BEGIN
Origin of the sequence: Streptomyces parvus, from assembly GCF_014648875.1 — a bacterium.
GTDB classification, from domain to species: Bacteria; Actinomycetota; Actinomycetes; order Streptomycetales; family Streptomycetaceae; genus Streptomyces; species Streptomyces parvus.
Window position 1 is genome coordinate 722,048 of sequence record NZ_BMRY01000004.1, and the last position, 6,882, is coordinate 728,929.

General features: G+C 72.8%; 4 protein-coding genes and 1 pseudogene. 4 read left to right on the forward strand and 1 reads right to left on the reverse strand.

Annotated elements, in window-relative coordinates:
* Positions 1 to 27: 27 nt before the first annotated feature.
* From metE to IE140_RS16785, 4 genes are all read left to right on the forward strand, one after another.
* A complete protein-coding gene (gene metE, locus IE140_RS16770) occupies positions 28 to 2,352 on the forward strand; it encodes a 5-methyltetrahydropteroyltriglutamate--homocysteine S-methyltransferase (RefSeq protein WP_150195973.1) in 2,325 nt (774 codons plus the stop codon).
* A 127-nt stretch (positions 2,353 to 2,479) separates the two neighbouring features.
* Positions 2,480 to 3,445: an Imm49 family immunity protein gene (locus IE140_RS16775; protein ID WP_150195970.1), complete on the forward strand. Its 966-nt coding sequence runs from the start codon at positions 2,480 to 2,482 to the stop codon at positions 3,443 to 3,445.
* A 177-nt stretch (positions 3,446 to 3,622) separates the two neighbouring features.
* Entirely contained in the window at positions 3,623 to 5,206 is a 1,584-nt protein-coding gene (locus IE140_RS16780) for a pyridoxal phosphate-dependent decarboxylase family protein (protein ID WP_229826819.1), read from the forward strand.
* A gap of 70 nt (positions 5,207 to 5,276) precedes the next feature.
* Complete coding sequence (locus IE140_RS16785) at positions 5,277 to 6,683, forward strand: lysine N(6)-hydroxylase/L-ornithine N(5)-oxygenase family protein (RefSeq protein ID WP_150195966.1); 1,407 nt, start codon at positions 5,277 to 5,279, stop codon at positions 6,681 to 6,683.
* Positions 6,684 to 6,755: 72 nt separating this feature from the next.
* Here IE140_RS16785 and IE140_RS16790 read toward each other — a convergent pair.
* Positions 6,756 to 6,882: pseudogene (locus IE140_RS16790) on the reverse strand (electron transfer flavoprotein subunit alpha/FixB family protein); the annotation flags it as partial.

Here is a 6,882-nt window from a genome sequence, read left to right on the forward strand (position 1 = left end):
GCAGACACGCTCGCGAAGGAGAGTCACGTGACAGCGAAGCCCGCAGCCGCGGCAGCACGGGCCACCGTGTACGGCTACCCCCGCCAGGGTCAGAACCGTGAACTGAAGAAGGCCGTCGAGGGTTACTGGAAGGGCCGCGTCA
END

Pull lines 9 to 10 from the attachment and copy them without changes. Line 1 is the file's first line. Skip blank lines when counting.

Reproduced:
* A 127-nt stretch (positions 2,353 to 2,479) separates the two neighbouring features.
* Positions 2,480 to 3,445: an Imm49 family immunity protein gene (locus IE140_RS16775; protein ID WP_150195970.1), complete on the forward strand. Its 966-nt coding sequence runs from the start codon at positions 2,480 to 2,482 to the stop codon at positions 3,443 to 3,445.